Perhaps the insurance rates should be adjusted by manufacturer type. Compare insurance on a Bugatti versus a Volkswagen Jetta. Of course I am only joking, however blanket insurance for the lack of technical knowledge is embarrassing. People, you need to know how to harden and maintain your technical infrastructures as a service life cycle and use that revenue paid by your customer to cover the new insurance costs.

We are all screwed because soon the AI will be the insurance adjuster for outdated systems attached to the internet. Systems not in compliance based on all of the meta data farmed by AI will result increased fines and penalties for poor maintenance of said systems. This could stem all the way to not keeping your refrigerator firmware updated and letting sit on the internet like a rotten apple decaying on the ground. Perhaps Comcast can soon offer an IT-AI bot service that maintains all of your device compliances and lifespan for a low-low monthly subscription. (owned).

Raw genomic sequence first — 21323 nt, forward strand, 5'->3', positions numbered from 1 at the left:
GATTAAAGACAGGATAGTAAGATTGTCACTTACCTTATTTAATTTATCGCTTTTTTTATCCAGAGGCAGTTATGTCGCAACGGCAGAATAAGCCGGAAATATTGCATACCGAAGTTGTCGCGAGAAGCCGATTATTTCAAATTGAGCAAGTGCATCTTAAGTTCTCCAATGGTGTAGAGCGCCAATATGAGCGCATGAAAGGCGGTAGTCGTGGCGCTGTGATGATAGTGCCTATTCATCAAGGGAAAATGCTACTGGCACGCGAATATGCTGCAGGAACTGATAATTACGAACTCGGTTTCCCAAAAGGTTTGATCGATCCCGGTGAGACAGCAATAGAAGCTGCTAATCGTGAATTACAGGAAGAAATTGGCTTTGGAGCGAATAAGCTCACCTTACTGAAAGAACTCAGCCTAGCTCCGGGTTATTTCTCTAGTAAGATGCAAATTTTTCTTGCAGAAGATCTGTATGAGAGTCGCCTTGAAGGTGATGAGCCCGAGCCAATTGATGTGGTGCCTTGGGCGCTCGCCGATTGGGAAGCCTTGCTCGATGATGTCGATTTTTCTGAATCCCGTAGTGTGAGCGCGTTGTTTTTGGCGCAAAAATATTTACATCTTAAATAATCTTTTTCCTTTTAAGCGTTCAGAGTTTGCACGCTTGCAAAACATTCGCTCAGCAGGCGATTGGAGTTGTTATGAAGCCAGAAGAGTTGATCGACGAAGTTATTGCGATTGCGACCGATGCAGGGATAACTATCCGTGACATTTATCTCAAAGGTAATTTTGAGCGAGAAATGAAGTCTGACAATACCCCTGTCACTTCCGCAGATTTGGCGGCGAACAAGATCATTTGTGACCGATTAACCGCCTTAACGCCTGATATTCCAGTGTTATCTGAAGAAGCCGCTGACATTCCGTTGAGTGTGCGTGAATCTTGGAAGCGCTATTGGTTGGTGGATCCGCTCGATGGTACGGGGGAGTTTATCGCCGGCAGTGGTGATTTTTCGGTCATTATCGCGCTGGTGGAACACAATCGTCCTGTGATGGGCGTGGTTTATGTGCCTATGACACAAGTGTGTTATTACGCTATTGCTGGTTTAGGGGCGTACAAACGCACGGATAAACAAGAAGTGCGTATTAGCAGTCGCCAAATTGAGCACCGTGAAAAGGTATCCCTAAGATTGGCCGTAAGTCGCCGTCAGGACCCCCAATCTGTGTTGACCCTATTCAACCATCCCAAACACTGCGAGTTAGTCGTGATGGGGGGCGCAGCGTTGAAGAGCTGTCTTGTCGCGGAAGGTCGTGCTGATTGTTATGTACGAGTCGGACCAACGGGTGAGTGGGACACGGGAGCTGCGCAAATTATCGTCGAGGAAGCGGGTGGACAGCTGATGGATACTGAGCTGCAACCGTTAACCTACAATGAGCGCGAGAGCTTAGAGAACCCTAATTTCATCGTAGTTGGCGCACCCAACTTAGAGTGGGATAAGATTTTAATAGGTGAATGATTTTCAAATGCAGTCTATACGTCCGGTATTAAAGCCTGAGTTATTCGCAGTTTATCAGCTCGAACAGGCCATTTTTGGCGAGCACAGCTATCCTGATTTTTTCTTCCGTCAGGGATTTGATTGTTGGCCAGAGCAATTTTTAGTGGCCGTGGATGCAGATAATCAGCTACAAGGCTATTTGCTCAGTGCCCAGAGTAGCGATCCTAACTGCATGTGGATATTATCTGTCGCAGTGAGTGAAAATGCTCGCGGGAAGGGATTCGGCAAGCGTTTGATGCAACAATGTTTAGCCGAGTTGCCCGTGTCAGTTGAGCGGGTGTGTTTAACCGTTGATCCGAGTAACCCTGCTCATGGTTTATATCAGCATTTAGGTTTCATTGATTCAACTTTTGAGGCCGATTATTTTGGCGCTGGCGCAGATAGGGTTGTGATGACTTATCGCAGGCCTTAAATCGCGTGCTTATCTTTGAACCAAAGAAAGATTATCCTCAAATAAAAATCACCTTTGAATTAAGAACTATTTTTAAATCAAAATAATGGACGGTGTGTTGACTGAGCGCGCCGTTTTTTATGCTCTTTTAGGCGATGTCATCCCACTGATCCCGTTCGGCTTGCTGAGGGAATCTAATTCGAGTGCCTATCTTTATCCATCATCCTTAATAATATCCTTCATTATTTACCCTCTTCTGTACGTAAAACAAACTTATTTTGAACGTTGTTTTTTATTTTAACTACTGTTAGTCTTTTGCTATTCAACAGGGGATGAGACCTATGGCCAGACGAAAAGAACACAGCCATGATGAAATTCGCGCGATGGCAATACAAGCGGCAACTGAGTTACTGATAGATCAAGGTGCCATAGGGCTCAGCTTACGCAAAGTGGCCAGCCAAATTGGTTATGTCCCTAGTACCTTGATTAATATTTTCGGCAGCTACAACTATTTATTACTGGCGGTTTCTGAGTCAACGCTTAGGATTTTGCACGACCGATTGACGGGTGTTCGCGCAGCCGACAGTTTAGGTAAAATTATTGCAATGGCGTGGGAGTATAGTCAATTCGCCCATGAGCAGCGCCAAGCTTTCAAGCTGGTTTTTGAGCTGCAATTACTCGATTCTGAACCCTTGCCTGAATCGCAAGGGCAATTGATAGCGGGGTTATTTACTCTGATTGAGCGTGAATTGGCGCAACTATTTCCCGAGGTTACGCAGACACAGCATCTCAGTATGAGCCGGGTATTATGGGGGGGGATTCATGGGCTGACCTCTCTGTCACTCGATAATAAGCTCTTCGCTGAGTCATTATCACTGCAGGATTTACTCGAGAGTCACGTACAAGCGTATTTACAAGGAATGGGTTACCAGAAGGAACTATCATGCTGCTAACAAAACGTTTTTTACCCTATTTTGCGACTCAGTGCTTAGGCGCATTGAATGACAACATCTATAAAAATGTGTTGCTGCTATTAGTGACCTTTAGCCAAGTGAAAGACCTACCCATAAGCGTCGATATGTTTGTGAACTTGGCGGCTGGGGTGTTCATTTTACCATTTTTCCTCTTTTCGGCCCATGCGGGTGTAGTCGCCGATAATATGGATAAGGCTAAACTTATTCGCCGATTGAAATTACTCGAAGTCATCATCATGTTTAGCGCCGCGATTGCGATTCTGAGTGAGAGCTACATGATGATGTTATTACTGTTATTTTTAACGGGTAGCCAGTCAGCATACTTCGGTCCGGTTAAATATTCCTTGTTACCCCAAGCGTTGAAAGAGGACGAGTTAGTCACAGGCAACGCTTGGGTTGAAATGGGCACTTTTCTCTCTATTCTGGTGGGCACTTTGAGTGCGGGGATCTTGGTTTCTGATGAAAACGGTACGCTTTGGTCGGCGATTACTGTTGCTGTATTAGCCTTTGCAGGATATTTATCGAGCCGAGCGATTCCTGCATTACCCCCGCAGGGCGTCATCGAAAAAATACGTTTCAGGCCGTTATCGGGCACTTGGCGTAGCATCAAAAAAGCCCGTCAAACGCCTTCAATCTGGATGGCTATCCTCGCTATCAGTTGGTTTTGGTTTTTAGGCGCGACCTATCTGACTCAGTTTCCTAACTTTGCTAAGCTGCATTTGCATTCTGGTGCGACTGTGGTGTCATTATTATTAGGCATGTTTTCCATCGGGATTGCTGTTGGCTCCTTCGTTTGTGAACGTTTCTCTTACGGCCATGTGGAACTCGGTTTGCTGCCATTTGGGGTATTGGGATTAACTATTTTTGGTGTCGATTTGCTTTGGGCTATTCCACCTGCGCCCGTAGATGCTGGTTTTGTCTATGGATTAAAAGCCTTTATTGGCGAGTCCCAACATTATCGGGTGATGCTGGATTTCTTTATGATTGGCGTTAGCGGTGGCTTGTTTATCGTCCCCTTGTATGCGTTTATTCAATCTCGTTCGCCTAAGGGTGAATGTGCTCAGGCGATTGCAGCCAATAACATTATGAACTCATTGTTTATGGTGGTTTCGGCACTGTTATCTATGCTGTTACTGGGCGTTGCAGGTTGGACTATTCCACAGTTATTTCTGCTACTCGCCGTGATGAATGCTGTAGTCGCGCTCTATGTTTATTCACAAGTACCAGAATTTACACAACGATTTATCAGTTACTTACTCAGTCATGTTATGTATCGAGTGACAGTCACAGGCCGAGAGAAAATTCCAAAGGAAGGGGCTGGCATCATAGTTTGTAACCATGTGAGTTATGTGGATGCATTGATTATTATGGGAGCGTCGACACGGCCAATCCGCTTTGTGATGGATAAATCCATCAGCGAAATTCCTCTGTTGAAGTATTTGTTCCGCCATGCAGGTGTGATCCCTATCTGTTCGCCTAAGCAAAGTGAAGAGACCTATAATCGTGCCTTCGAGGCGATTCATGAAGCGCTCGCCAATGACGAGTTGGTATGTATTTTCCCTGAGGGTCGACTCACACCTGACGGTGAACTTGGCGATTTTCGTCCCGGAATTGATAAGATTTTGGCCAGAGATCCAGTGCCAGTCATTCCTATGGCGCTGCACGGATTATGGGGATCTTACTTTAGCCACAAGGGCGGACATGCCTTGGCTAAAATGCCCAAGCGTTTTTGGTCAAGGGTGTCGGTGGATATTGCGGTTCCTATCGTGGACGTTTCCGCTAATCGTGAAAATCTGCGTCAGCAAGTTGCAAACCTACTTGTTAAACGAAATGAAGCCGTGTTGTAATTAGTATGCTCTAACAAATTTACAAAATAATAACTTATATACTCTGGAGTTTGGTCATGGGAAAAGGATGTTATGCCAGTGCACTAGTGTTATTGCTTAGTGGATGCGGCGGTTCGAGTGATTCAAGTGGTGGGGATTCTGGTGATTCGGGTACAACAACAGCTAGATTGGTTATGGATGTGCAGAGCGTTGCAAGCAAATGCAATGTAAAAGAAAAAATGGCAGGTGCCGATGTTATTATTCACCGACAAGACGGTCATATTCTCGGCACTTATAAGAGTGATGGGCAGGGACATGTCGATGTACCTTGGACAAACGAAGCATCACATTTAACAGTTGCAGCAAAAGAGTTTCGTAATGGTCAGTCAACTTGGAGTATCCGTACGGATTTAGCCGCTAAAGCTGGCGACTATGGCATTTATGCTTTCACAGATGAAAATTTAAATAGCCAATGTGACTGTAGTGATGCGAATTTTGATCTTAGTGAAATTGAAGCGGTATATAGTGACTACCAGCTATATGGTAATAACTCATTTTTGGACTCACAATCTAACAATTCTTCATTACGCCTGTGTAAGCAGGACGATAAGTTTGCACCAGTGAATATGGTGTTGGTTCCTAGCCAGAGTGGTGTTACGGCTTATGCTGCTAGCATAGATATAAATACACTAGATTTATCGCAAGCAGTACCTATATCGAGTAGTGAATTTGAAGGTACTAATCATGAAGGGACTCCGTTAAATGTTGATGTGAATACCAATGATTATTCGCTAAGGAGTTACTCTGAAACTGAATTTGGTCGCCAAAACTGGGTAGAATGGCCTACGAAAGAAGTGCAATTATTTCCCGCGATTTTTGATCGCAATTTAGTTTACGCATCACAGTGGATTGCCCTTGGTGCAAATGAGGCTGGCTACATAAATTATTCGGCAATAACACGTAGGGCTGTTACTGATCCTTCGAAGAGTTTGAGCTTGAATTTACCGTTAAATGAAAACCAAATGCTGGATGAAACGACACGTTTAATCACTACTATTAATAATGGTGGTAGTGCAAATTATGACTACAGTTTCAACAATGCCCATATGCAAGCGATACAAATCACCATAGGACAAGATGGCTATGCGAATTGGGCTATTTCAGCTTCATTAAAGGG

AI is the new banking system, just watch for that comet that is coming! Did you see the new Capital 1 cafes? Come here guy, come eat some food while we make our wallets fatter! (Origami Tin Foil Hat Deployed).

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I am sure many insurance agents will soon be making a killing

My wife is a commercial insurance agent who deals with cyber policies a lot.  These policies are typically add-ons to the general liability policies and pay very little.  For example, an average sized contractor (according to her) will pay about $1,000 a year for a $1M dollar policy.  The agency will make 10% and the agent will get somewhere between 35%-50% of that so you are talking $35-$50. Needless to say she has not made me rich yet and I am still required to go to work everyday.